Under the terms of the deal, AudioNet will provide Yahoo with access to its database of Internet programming, which includes both audio and video broadcasts of music, news, sports, and other content. AudioNet will manage and update the broadcast content, which Yahoo users will access through links to cobranded pages.
For the past year, Yahoo has linked to AudioNet broadcasts under Yahoo's NetEvents section. Terms of that deal and also of the expansion announced today were not disclosed.
Yahoo today also announced an investment of $1.4 million in AudioNet, but Yahoo executive producer Tim Brady stressed that the investment and the broadcast deals were "completely separate."
The expansion of the AudioNet deal is the second partnership announced by Yahoo this week. Yesterday, Yahoo announced a $5 million investment in free email and Web page provider GeoCities. (See related story)
These partnerships come as Yahoo, which originated as a search directory, attempts to compete with established online services such as America Online and newer content aggregation sites such as CNET's Snap service. (CNET publishes NEWS.COM.)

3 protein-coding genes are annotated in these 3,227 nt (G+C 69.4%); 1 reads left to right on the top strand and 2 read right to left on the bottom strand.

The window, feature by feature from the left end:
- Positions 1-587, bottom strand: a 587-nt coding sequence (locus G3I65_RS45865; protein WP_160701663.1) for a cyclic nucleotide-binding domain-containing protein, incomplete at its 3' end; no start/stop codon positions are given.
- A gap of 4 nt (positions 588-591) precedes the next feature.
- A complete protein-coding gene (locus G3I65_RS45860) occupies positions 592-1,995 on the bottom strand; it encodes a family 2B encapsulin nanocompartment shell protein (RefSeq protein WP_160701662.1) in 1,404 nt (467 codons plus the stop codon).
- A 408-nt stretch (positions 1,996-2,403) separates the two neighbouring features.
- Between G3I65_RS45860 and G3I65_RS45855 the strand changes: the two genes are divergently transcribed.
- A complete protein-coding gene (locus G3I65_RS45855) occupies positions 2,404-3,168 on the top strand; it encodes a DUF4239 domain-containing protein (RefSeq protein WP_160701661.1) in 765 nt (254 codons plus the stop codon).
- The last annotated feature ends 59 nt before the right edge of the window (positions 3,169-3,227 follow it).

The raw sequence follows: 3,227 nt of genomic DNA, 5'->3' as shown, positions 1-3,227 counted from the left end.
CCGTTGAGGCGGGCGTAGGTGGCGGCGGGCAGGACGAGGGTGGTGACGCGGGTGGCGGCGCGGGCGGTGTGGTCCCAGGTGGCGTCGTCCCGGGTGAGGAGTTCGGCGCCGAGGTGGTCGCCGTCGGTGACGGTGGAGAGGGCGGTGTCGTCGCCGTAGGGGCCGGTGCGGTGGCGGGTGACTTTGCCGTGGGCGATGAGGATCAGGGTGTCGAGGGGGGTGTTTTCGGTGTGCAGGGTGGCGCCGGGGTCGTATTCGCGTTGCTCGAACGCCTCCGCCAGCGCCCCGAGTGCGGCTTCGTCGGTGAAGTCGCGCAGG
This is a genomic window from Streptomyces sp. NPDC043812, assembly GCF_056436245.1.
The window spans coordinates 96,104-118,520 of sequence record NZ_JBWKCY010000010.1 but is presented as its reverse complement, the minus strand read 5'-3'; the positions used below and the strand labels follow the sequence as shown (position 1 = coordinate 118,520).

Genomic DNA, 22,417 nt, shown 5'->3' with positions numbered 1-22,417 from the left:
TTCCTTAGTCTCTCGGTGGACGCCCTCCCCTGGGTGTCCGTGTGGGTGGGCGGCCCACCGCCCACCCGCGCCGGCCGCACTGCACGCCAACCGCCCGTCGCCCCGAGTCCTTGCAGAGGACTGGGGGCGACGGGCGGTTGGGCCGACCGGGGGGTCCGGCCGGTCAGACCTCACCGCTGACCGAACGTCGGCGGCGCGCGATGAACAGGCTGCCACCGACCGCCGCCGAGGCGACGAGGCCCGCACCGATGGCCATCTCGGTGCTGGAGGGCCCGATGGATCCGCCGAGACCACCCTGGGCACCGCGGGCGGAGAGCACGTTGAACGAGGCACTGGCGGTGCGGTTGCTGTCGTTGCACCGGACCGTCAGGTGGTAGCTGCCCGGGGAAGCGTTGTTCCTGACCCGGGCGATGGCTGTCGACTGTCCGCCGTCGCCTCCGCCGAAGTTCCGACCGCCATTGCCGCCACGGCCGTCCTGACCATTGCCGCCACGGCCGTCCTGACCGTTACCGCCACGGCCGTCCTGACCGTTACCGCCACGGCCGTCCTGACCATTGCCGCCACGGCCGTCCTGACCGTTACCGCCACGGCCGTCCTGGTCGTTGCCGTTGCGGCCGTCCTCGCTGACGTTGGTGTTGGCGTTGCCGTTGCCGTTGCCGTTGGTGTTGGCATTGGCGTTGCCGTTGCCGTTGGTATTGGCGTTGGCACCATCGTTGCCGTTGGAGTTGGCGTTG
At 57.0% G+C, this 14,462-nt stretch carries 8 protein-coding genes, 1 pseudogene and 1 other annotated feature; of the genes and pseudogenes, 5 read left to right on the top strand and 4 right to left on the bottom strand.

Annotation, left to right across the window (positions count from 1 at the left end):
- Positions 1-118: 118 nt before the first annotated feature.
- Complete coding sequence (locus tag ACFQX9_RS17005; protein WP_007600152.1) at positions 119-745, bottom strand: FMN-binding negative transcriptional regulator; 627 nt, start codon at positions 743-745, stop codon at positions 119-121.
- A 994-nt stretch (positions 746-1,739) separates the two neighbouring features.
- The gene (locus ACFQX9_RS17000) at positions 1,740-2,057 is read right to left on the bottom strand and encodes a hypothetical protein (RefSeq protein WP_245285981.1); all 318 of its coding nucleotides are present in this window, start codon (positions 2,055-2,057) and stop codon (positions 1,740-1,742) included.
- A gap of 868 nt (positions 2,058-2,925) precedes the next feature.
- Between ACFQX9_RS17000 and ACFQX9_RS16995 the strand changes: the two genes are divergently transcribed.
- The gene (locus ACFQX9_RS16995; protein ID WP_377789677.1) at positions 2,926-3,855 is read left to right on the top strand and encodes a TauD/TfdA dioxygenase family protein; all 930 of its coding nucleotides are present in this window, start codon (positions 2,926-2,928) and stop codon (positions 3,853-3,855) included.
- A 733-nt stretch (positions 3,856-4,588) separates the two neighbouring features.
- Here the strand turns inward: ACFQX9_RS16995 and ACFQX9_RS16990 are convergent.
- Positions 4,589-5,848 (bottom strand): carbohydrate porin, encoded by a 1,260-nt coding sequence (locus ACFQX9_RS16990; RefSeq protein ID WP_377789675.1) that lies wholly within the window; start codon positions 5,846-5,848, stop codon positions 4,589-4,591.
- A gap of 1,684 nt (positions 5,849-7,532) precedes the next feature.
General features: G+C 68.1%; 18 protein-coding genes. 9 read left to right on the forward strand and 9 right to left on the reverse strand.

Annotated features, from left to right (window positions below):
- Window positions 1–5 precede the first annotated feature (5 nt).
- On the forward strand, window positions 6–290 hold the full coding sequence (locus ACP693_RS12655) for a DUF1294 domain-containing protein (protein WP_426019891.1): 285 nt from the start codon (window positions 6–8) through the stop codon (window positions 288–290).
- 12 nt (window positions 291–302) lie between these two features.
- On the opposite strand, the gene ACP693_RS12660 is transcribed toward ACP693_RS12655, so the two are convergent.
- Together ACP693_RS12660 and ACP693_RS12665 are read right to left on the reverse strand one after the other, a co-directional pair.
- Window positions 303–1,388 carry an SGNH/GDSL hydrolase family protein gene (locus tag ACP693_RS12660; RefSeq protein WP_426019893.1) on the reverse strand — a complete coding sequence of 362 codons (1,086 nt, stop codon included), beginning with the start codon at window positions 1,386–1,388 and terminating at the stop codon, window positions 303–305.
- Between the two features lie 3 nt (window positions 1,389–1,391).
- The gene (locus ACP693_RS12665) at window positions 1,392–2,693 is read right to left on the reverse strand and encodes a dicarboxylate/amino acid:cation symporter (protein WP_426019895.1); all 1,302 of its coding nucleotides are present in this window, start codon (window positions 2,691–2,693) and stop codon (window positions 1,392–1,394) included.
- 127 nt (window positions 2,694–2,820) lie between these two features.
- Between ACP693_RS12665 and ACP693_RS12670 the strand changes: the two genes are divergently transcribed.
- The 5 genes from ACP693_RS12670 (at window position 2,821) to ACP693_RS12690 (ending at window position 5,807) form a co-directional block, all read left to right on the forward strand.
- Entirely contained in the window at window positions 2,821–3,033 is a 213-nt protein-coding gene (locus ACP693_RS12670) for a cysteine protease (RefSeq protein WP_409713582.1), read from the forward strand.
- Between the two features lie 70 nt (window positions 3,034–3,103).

In another step toward that end, Yahoo last October acquired online directory and free email provider Four11 for $92 million in stock.
Brady acknowledged that Yahoo's deal with AudioNet is not exclusive. "We'll be the first major site to link to AudioNet, and given our extensive breadth of programming, we'll be able to make use of most all of it. If our competitors try to follow, so be it."
AudioNet recently announced a content agreement with USA Today, which was limited to live college football and basketball coverage.
Yahoo users can look forward to AudioNet links to audio broadcasts in the next few months. No video programming has been scheduled yet.
In related news, longtime Yahoo competitor Lycos is also expanding its Web-based services. The company today announced that online used car dealer AutoConnect will have an exclusive spot on the Lycos Shopping Network.